The research programme “Territories, Communities and Exchanges in the Sino-Tibetan Kham Borderlands (China)” has received funding from the European Union’s Seventh Framework Programme for research, technological development and demonstration, European Research Council (ERC), Support for frontier research (SP2-Ideas), Starting grant n° 283870.

It is hosted by the Centre d'études Himalayennes, at the Centre National de la Recherche Scientifique (CNRS)

For further information and any questions, please contact the Principal Investigator, Stéphane Gros

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Special Issue - Frontier Tibet: Trade and Boundaries of Authority in Kham

Despite evidence of the relative autonomy—or even independence at times—of the disjointed polities that made up Kham, its intermediate location and relationship with the neighboring centers of power was a key contributing factor to the successive fragmentations and aggregations and the evolving topology of Kham as a space made up of a set of multiple centers linked by communication and exchange processes. Against this background, the articles address questions of economic history, cultural interchange, and political legitimation and contestation at critical junctures.
Trade engaged various social, political, and economic actors, and invariably became interlaced with the multi-ethnic situation in the Sichuan and Yunnan border areas. While topography and historical events imposed constraints and limits, trade played a significant role in reshaping both the geography and the economy of this rich borderland. The economic relationships that made up the vibrant interactions between communities, linking central China and central Tibet through Kham, were intimately linked to forms of authority and how they translated spatially and in boundary-making. How did the changing funneling and spatial anchorage of trade activities contributed to socio-economic and political dynamics that are constitutive of this frontier region, both a periphery and a center at the same time?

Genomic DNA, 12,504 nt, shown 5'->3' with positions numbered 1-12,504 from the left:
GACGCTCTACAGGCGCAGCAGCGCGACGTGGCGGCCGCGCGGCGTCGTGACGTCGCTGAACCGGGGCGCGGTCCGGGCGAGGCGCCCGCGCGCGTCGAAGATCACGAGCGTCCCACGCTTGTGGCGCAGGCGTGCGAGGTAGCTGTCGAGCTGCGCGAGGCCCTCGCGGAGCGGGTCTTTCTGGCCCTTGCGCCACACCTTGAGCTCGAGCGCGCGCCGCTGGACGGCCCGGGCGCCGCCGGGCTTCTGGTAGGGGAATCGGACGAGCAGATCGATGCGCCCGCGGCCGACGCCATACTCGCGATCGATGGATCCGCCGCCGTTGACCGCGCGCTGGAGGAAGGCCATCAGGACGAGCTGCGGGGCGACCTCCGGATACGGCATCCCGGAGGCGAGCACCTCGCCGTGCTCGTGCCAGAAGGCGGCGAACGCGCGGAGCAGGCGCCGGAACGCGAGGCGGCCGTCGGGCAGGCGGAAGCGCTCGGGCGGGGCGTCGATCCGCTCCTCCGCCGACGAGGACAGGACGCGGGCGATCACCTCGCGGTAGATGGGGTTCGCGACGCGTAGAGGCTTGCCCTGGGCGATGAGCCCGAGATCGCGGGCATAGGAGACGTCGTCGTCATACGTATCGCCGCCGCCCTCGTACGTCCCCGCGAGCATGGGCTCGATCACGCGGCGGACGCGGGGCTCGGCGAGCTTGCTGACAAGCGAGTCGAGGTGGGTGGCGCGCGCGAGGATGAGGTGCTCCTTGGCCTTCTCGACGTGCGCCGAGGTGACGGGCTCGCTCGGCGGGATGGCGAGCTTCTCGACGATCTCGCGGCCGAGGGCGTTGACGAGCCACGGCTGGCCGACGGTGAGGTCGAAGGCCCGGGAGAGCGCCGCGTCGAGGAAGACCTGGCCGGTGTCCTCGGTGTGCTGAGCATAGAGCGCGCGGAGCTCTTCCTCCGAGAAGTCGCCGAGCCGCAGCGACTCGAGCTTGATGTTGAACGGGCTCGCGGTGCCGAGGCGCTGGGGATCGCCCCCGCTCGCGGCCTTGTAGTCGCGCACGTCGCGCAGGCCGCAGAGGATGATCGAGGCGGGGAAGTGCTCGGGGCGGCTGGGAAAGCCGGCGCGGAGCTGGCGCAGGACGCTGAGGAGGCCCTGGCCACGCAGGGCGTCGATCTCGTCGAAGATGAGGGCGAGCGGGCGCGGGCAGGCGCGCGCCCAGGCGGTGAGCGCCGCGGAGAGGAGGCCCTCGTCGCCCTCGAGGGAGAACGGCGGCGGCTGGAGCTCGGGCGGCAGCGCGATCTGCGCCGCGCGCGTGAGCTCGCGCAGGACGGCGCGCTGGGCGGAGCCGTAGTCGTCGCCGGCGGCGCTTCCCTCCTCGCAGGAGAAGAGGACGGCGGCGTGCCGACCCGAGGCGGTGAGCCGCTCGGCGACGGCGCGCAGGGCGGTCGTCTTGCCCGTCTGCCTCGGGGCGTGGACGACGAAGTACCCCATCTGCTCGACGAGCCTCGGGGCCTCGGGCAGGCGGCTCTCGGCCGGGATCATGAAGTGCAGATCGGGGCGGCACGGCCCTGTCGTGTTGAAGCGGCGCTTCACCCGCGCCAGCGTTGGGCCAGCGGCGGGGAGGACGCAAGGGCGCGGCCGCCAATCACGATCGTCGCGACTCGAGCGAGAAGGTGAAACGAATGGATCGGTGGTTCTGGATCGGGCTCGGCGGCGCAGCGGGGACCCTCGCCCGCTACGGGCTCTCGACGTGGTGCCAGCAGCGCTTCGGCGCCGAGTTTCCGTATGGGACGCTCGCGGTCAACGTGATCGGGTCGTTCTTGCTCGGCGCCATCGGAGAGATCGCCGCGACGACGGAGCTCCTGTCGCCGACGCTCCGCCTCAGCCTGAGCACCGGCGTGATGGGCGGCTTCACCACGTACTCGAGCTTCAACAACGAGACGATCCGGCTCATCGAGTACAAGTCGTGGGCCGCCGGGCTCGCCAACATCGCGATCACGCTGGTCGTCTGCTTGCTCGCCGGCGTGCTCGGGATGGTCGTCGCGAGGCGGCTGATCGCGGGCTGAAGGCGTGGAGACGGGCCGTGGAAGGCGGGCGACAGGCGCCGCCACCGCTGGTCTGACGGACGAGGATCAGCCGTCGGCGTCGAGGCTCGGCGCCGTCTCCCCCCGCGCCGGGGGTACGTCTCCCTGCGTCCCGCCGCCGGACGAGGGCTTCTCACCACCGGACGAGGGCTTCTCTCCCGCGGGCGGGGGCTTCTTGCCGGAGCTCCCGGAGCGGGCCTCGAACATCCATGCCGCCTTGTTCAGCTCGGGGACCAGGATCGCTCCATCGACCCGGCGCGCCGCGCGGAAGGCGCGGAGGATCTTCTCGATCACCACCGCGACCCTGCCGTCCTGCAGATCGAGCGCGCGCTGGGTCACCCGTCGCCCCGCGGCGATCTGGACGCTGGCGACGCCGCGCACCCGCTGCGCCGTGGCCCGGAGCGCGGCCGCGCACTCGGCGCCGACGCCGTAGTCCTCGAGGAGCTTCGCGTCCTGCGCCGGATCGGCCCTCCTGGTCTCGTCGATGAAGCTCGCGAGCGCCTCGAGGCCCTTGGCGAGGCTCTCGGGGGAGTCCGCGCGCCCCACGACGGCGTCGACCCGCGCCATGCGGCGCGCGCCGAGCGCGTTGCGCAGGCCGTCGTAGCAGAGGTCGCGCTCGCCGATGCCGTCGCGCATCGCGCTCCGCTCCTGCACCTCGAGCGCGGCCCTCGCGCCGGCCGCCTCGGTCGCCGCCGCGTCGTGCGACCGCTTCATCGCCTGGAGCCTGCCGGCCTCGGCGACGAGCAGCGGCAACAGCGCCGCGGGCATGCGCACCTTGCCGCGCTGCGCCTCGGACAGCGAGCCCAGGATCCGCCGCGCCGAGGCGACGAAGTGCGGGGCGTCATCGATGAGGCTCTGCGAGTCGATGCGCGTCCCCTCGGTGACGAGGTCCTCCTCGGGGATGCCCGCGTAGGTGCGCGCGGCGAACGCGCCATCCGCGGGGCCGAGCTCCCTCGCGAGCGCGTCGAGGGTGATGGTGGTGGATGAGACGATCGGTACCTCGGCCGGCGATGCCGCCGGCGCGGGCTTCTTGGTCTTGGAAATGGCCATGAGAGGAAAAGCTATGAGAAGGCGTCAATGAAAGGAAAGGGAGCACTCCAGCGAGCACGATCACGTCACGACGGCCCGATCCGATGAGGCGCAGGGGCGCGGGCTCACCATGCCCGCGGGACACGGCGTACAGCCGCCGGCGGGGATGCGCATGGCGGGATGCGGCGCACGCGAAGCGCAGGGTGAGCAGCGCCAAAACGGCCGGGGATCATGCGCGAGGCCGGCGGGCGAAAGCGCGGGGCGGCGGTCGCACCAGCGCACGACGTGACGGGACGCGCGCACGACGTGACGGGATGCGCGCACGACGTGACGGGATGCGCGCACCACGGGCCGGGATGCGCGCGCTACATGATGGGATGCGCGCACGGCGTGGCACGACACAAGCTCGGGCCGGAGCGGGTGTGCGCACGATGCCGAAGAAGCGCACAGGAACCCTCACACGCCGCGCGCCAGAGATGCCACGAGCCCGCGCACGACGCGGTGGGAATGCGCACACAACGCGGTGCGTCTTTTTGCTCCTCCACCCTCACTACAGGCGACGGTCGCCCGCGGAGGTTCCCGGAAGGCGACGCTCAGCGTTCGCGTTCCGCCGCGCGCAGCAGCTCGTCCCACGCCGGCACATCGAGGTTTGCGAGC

The eastern Tibet region formed a middle ground where the local communities and the imperial power negotiated means of accommodation and established mutual understanding and new practices. Kham is an exemplary case study of frontier expansion and “state-building,” whether during the late Qing era or in the Republic of China, a process during which this border region underwent state-led political integration. While in pocketed areas local leaders were sometimes left to rule in their own terms, traditional political structure was to be re-designed in order to adapt the transition from an Empire to a modern nation, and reforms implemented that are exemplary of how the burgeoning nationalist ideology was put into practice. In the process, new opportunities arose for some to play leading political and economic roles. What are the indigenous institutions that are transformed by regional, national, or global forces of change?
The articles in this collection tell stories of encounters, confrontations and dialogues, traveling (mis)representations and sense of self and belonging. They also go beyond the retelling of the in-between quality of this frontier region and try to recover some of the local voices that are far less accessible than the better documented depictions of events that appear in the written records of the two main political players. How does the borderland redefine itself under the influence of and in reaction to those who are trying to control it?

Introduction to "Frontier Tibet: Trade and Boundaries of Authority in Kham"
Stéphane Gros, Centre National de la Recherche Scientifique

"To Control Tibet, First Pacify Kham": Trade Routes and "Official Routes" (Guandao) in Easternmost Kham
Patrick Booz, Pennsylvania State University

Construction Work and Wages at the Dergé Printing House in the Eighteenth Century
Rémi Chaix, École Pratique des Hautes Études

Guozhuang Trading Houses and Tibetan Middlemen in Dartsedo, the "Shanghai of Tibet"
Yudru Tsomu, Sichuan University

Victorianizing Guangxu: Arresting Flows, Minting Coins, and Exerting Authority in Early Twentieth-Century Kham
Scott Relyea, Appalachian State University

Tricks of the Trade: Debt and Imposed Sovereignty in Southernmost Kham in the Nineteenth to Twentieth Centuries
Stéphane Gros, Centre National de la Recherche Scientifique

Memory Politics at Work in a Gyalrong Revolt in the Early Twentieth Century
Jinba Tenzin, National University of Singapore

Afterword: Why Kham? Why Borderlands? Coordinating New Research Programs for Asia
C. Patterson Giersch, Wellesley College

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